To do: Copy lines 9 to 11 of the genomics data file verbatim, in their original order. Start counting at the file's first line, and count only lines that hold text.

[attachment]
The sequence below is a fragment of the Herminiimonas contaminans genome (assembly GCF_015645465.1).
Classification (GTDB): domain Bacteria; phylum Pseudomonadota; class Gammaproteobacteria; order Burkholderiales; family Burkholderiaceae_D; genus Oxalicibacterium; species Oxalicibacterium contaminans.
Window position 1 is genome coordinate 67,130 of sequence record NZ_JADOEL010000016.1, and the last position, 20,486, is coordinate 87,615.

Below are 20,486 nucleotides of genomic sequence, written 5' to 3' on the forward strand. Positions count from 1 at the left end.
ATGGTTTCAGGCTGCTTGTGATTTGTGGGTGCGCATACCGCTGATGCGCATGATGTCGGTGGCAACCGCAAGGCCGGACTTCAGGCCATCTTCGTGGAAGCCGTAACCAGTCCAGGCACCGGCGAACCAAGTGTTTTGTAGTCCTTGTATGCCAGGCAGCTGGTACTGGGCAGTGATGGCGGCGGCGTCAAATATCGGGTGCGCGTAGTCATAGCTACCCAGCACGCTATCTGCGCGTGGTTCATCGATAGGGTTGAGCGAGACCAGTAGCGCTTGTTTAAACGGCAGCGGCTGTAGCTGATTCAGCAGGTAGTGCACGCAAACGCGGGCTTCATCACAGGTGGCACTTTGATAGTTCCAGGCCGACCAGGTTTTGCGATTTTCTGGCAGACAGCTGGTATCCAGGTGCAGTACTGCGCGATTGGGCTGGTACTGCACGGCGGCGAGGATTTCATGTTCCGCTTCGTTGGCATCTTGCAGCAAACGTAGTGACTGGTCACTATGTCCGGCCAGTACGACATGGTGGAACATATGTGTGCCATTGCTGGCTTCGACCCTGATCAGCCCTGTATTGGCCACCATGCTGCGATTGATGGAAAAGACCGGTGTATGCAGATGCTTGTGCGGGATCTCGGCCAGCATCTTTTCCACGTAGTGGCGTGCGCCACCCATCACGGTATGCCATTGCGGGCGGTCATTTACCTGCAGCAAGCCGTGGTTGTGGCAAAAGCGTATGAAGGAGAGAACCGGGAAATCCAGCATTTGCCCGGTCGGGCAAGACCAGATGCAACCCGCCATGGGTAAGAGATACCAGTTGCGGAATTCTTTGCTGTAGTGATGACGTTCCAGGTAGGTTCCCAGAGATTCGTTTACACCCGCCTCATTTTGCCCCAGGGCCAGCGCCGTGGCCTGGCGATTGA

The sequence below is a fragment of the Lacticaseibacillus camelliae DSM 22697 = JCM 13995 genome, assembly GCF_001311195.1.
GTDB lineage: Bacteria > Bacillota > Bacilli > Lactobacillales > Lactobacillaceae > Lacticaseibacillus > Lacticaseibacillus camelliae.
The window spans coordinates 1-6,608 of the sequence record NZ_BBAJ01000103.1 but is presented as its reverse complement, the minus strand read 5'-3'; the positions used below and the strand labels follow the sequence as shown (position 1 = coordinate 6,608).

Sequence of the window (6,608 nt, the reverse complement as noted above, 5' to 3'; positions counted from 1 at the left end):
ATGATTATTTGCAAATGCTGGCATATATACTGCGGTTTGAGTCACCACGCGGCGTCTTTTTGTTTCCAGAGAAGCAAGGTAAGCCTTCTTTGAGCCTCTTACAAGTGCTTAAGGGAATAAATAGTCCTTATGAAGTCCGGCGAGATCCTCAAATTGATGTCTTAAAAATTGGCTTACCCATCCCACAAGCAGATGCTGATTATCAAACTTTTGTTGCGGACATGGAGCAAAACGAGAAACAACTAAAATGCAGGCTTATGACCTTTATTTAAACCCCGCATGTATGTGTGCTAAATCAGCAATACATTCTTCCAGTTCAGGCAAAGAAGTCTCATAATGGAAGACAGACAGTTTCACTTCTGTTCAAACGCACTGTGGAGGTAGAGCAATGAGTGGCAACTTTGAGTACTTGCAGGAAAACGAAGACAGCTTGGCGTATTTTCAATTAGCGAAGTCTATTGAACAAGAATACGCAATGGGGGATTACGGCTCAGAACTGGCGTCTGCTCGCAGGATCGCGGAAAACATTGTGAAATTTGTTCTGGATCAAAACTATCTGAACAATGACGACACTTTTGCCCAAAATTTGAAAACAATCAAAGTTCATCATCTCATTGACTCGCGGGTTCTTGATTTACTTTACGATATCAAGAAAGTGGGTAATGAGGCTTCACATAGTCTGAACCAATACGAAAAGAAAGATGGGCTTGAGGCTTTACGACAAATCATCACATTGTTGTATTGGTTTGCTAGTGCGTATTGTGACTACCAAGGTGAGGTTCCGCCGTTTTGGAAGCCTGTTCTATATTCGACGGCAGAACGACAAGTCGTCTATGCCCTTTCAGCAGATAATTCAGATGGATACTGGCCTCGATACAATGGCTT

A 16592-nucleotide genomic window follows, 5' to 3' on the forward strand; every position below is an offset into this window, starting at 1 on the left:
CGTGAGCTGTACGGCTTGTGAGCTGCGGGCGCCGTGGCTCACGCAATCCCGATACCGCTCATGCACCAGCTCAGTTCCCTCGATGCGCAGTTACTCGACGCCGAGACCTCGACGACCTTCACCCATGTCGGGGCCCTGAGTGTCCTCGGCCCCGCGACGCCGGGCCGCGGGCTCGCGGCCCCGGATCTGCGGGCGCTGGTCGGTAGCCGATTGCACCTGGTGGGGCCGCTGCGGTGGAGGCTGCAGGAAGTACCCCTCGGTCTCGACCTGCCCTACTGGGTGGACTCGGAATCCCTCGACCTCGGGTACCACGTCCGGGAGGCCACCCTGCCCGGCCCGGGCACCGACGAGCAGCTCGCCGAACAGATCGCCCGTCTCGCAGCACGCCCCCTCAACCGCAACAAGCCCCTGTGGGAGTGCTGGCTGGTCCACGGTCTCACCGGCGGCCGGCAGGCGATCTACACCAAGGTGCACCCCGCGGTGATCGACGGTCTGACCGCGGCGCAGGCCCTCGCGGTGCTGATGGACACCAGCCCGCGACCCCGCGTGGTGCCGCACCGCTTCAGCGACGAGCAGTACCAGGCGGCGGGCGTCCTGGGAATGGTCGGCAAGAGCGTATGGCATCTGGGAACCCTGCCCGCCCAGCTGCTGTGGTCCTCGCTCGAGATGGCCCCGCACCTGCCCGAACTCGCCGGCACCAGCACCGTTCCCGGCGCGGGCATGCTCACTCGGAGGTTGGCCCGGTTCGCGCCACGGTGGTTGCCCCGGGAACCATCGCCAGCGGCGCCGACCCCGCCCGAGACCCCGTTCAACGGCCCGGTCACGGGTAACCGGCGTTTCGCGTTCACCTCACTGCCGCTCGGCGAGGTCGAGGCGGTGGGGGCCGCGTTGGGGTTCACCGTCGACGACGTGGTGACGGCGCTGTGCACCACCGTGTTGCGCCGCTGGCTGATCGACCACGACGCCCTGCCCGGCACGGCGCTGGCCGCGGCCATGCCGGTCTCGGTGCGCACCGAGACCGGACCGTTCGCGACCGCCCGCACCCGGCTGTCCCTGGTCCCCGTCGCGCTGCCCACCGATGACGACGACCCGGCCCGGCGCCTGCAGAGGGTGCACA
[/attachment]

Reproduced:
Sequence of the window (6,608 nt, the reverse complement as noted above, 5' to 3'; positions counted from 1 at the left end):
ATGATTATTTGCAAATGCTGGCATATATACTGCGGTTTGAGTCACCACGCGGCGTCTTTTTGTTTCCAGAGAAGCAAGGTAAGCCTTCTTTGAGCCTCTTACAAGTGCTTAAGGGAATAAATAGTCCTTATGAAGTCCGGCGAGATCCTCAAATTGATGTCTTAAAAATTGGCTTACCCATCCCACAAGCAGATGCTGATTATCAAACTTTTGTTGCGGACATGGAGCAAAACGAGAAACAACTAAAATGCAGGCTTATGACCTTTATTTAAACCCCGCATGTATGTGTGCTAAATCAGCAATACATTCTTCCAGTTCAGGCAAAGAAGTCTCATAATGGAAGACAGACAGTTTCACTTCTGTTCAAACGCACTGTGGAGGTAGAGCAATGAGTGGCAACTTTGAGTACTTGCAGGAAAACGAAGACAGCTTGGCGTATTTTCAATTAGCGAAGTCTATTGAACAAGAATACGCAATGGGGGATTACGGCTCAGAACTGGCGTCTGCTCGCAGGATCGCGGAAAACATTGTGAAATTTGTTCTGGATCAAAACTATCTGAACAATGACGACACTTTTGCCCAAAATTTGAAAACAATCAAAGTTCATCATCTCATTGACTCGCGGGTTCTTGATTTACTTTACGATATCAAGAAAGTGGGTAATGAGGCTTCACATAGTCTGAACCAATACGAAAAGAAAGATGGGCTTGAGGCTTTACGACAAATCATCACATTGTTGTATTGGTTTGCTAGTGCGTATTGTGACTACCAAGGTGAGGTTCCGCCGTTTTGGAAGCCTGTTCTATATTCGACGGCAGAACGACAAGTCGTCTATGCCCTTTCAGCAGATAATTCAGATGGATACTGGCCTCGATACAATGGCTT

A 16592-nucleotide genomic window follows, 5' to 3' on the forward strand; every position below is an offset into this window, starting at 1 on the left: